Successful Kickstarter campaigns have launched their fair share of 3D printing companies, and Raise3D is one such example. The ambitious young company boldly proclaimed themselves the standard-raisers of 3D printing, favorably comparing their developing line to some of the biggest names in the industry. All of their "N Series" printers boast of an impressive suite of features, including the ability to resume prints in the event of power failure, a seven inch touch interface, and eight gigabytes of embedded computer memory for G-code files ready to be printed. The most tantalizing selling point offered by the N Series, however, was the claimed maximum resolution of 10 measly microns—incredibly fine by standards of FDM printers of its day.
The N2+ is the largest printer in the three printer series; its print area's dimensions of one-by-one-by-two feet make it larger than the Craftbot XL, yet not quite as large as the Zortrax M300. The combination of a two-foot z-dimension and a maximum print resolution of 10 microns can spell trouble for some prints, however. As the print progresses to the upper parts of the model, the minuscule errors in the stored 3D model relative to the existing print compound, a problem that can be exacerbated by the fine resolution as it gives the machine more chances to compound its error. In addition to this, the print bed, which the company describes as "pre-leveled," does not actually feature any sort of automatic calibration.
For a printer of its price and potential, the Raise3D N2+ can therefore not accurately be described as "plug-and-play" at the time of this review. We do advise you to check out the machine in action yourself, as YouTube reviewer 3D Printing Nerd has printed several models with his N2+ to varying levels of success. While the failures are spectacular, the successful prints seem to have a quality that is undeniable.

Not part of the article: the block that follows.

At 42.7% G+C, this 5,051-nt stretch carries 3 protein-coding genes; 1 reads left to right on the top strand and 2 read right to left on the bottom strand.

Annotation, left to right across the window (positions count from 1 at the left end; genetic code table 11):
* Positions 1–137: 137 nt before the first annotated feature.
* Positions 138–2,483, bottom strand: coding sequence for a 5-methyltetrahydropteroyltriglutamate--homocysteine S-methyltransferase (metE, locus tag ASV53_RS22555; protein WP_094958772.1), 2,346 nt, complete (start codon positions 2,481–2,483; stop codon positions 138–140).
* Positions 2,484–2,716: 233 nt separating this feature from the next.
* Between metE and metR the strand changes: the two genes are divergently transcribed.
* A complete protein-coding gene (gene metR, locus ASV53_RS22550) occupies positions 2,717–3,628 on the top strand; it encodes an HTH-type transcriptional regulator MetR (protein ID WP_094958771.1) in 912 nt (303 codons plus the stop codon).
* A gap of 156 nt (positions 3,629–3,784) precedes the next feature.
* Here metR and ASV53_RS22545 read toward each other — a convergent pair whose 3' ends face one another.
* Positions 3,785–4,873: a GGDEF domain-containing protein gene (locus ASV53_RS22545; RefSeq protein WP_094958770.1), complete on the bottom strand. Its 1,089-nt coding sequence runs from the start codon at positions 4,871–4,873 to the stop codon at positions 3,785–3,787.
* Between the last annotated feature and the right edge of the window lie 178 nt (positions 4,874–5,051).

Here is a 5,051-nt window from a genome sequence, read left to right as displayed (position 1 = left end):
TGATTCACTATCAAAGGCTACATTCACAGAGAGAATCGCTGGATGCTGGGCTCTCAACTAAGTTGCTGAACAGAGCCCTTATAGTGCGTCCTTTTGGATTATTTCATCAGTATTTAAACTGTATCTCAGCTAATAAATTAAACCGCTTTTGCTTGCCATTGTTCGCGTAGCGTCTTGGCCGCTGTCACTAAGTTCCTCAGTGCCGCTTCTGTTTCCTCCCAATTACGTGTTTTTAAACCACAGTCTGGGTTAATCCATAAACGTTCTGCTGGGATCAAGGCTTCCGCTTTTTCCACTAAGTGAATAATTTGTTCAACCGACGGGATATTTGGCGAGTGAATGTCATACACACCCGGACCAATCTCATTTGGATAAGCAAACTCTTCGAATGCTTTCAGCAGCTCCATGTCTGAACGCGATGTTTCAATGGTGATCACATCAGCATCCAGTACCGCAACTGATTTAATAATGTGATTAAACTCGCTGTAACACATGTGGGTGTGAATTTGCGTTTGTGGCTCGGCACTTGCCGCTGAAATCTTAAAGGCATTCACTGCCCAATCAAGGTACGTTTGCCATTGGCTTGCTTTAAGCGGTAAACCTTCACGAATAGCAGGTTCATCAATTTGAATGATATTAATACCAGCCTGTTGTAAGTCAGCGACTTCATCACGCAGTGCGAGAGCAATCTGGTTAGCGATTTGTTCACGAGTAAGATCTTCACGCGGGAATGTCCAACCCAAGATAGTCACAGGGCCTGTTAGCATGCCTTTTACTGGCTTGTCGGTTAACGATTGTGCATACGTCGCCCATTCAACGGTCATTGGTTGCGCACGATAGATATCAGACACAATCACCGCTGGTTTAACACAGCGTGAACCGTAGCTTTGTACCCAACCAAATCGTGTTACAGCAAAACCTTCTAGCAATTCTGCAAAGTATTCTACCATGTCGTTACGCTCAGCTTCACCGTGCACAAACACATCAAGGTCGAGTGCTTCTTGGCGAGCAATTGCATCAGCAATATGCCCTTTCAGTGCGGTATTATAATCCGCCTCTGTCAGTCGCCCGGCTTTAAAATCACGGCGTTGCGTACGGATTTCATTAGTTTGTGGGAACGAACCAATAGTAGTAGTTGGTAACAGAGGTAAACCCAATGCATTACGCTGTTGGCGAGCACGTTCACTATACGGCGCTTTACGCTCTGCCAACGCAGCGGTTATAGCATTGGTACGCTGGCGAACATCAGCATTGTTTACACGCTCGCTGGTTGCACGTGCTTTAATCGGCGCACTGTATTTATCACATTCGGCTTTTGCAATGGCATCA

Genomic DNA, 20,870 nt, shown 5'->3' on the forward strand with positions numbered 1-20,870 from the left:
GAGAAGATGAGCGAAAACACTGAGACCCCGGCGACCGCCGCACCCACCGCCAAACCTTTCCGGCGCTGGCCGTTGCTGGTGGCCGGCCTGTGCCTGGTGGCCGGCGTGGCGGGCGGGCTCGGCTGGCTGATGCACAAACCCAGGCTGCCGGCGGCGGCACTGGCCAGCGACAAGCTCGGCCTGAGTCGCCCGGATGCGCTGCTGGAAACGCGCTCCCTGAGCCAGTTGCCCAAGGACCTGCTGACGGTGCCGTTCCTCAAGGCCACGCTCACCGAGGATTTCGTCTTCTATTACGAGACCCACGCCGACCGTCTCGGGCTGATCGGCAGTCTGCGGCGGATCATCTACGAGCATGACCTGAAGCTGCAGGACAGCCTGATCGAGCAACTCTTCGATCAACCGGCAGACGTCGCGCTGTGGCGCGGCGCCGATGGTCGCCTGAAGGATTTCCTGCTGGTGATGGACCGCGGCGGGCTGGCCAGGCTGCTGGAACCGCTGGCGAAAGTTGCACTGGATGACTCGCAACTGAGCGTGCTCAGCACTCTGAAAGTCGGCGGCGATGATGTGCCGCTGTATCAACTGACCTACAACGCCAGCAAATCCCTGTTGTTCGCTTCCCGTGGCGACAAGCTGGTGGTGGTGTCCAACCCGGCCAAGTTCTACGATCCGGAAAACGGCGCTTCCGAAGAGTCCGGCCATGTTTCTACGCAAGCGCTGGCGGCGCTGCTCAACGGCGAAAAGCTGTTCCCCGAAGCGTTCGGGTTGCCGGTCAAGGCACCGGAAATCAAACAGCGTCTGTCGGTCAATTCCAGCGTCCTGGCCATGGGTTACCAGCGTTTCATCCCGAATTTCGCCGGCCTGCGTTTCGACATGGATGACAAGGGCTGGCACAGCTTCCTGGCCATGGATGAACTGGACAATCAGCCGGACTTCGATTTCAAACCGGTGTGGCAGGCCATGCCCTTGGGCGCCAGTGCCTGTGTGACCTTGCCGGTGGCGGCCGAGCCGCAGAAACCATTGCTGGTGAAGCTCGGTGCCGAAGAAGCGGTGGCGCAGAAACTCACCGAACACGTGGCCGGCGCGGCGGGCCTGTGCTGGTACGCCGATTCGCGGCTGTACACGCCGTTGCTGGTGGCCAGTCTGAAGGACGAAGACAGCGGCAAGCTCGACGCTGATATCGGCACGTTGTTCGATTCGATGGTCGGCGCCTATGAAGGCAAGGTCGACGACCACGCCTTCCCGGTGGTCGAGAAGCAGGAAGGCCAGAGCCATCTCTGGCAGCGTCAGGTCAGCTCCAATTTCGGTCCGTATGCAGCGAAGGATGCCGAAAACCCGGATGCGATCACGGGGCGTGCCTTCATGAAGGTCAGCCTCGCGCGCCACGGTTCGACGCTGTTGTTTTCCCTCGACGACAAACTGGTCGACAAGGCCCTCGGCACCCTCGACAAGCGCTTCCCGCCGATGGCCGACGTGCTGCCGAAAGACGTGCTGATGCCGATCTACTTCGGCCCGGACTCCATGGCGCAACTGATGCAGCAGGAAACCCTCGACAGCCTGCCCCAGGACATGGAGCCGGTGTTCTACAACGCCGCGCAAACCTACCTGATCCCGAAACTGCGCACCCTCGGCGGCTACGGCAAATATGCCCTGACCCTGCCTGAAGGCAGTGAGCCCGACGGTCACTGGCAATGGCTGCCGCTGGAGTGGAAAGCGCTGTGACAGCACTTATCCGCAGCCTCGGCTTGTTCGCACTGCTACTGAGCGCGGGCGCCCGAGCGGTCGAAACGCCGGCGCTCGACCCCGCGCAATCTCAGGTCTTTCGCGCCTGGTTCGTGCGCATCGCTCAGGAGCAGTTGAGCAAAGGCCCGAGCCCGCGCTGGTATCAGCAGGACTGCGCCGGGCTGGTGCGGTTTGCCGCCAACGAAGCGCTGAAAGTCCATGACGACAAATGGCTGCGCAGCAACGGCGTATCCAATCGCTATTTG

It takes a bit to find where settings are located. But once you do that, it works just great. This really is the best printer I've owned and the quietest too.
Have used many 3D printers and this is the best by far.
Works well with both ABS and PLA. The only other niggly thing is the perspex lib is not high enough for the long feed pipes which are required for the PLA.
So far very nice! Some issues with the software during a pause. Print not sending the z axis away so the nozzles don't interfere with the front heat platform clamps.
We are working with this machine for over a month now and the results are above expectations, even in ABS. The best option for HQ big 3D prints.
The build volume on this printer is spectacular! N2 Plus has been a great addition to our business. We are a professional prototype firm and have found it very helpful.